In the mid 1970s, few would have foreseen that 25 years later a low profile Finnish company called Nokia would be the world’s largest seller of mobile phones.
As we look forward a quarter of a century, it could be that some New Zealand innovation is leading the world.
It’s not too farfetched. In 25 years, electrical cords could be a past relic as the world uses PowerbyProxi’s wire-less power transmission technology. Or a small industrial membrane system invented by Hydroxsys may have cleaned up agriculture and mining operations around the world.
While we are seeing some impressive activity in the technology sphere (the NZ Venture Investment Fund’s portfolio alone encompasses over 150 innovation companies), where will major growth and innovation will come from? What are the industries and technologies that will change the New Zealand landscape over the next 25 years?
The game changers for New Zealand will come about through innovating across different sectors, making the most of our population’s diversity, and forging high quality international trade and investment relationships.
We led the world with our China free trade agreement, and now with Taiwan. The large Asian economies will be driving the world’s economic growth over the next century. Over the next 25 years, we must continue to forge and build these relationships, not just in the trade context, but also the investment partnerships we form. It can only be positive.
We tend to have an all or nothing approach to offshore ownership.
We need to be flexible – better owning 10% of something huge, than 100% of nothing. Partnering with international investors retains an ownership stake here, helps create jobs, and enables us to benefit from the wealth created (even more so if our superannuation and Kiwisaver funds are involved).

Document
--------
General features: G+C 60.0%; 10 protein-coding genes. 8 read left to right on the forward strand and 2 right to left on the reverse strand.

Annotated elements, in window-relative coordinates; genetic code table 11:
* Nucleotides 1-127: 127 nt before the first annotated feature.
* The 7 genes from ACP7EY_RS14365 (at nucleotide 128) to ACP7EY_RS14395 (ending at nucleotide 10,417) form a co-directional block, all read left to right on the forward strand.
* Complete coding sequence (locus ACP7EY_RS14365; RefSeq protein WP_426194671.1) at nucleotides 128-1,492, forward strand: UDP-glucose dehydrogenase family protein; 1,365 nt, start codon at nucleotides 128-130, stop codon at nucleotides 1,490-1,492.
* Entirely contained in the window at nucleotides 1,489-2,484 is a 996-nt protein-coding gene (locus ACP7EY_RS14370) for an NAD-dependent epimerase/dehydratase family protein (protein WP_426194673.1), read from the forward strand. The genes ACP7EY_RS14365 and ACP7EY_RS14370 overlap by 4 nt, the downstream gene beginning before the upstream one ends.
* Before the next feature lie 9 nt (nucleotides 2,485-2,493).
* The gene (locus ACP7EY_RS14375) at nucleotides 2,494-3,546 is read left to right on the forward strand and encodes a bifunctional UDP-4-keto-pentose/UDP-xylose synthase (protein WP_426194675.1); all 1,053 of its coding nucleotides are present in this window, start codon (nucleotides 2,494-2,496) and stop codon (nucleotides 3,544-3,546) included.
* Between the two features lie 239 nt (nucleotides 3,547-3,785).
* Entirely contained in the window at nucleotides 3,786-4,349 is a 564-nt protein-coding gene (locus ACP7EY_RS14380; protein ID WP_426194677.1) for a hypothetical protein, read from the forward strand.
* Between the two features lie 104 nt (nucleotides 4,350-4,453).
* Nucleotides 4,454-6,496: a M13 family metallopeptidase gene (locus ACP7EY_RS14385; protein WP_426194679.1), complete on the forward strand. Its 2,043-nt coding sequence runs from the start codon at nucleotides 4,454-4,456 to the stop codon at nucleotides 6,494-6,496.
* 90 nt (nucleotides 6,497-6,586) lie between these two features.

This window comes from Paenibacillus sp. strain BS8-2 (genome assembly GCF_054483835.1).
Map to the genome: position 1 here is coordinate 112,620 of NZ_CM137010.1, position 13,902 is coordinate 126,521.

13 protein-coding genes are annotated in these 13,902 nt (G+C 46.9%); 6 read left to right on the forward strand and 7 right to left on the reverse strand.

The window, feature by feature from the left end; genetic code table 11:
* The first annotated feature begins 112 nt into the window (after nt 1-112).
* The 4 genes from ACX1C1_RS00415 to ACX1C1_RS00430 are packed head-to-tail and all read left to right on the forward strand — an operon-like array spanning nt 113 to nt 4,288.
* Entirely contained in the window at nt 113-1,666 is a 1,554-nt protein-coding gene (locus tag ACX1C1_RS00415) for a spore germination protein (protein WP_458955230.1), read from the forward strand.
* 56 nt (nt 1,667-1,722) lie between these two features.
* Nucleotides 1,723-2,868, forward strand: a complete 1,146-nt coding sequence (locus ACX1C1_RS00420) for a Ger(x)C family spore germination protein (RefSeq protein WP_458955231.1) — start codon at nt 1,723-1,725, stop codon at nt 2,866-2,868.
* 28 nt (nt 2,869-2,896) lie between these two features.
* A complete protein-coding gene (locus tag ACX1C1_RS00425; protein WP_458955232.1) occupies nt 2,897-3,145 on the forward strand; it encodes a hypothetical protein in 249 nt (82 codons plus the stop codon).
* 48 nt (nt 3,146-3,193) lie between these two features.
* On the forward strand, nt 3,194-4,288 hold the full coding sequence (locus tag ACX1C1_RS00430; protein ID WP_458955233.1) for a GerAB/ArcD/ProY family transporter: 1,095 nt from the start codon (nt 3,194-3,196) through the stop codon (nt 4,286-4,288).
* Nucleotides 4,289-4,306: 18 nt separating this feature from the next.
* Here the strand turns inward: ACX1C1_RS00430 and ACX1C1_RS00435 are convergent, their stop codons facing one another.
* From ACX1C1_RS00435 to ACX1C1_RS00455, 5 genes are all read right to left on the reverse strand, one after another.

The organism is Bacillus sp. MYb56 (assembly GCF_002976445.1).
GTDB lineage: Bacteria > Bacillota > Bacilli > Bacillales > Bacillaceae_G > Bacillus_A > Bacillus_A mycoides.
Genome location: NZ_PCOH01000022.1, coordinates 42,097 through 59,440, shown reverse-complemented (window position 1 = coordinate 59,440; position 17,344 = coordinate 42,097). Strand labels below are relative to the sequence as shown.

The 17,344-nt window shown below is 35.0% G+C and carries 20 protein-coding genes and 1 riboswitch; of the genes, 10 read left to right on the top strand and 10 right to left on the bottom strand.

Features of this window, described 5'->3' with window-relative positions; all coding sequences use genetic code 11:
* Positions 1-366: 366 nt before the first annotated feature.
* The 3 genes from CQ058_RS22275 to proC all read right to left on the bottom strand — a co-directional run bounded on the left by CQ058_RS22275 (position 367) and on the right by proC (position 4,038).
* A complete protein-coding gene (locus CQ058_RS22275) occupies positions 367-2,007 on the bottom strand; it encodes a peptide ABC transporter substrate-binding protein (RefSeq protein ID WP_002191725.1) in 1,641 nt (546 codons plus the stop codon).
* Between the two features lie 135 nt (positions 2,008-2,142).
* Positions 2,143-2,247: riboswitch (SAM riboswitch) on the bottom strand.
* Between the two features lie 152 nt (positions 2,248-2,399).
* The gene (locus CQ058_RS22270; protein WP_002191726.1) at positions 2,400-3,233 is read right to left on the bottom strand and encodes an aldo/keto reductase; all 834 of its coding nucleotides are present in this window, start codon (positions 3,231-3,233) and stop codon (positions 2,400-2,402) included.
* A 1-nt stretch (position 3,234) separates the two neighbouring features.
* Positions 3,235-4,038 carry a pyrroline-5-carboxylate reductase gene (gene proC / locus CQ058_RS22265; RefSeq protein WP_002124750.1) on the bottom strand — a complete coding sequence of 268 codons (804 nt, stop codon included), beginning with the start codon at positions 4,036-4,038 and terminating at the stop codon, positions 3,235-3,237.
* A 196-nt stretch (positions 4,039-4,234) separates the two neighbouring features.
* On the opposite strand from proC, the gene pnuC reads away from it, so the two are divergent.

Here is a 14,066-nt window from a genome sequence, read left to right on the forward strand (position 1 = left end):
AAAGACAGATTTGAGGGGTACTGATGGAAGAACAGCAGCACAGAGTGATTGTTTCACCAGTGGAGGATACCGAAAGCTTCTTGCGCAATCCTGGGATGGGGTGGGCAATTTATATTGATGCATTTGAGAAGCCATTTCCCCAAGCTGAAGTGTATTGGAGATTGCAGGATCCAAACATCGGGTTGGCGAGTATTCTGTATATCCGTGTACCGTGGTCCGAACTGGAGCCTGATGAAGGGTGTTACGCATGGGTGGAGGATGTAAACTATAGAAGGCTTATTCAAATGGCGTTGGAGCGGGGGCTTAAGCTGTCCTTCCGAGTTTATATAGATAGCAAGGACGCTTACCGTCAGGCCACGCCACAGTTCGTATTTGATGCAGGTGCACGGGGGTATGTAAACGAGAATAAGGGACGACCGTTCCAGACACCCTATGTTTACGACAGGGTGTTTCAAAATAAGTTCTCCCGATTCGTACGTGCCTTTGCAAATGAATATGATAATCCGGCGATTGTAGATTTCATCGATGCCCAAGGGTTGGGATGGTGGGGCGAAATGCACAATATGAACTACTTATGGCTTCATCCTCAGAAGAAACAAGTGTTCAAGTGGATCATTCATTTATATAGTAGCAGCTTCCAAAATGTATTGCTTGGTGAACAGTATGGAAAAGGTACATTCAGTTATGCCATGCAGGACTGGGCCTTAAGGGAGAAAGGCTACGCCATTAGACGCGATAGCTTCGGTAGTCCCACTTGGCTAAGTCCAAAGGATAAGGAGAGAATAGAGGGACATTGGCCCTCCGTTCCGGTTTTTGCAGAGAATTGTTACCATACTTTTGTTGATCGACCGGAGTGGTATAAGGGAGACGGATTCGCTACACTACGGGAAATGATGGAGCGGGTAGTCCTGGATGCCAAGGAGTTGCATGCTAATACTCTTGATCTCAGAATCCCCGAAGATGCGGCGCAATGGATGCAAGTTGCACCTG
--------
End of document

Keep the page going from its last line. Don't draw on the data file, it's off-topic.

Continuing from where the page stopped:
Innovating across sectors is where the biggest gains can be achieved. Icebreaker does this very well – combining primary sector resource – merino – with textile and brand innovation. Christchurch company K9 is combining primary products with value-add processes to create a high quality natural pet nutrition brand. It is about brand creation, and developing highly differentiated high-end products which meet discerning global consumer needs.
In 25 years, we will have worked out how to make the best of cultural diversity in the workplace. Cultural stereotyping is still a barrier to many first and second generation Asian migrants who have the potential to become major contributors to the success of NZ businesses operating in the greater Asia market.
Internationalisation of capital markets dramatically changed the investment landscape in the 1980s, with the rapid and free flow of capital across borders. The free flow of information will continue to grow and the flow of people and talent will become faster and easier.
New Zealand, while an attractive place for migrants, is in danger of becoming a retirement village for the wealthy, unless we change our wealthy migrant policies.
If the rules required that 10 percent of wealthy migrants’ investments have to be into growth companies via venture capital and private equity funds, this would bring $25-$30 million a year into the sort of growth companies which could make a real difference.
Let’s focus on attracting wealthy and entrepreneurial migrants who are willing to invest in and grow world leading businesses from New Zealand.
Franceska Banga is the Chief Executive of the NZ Venture Investment Fund.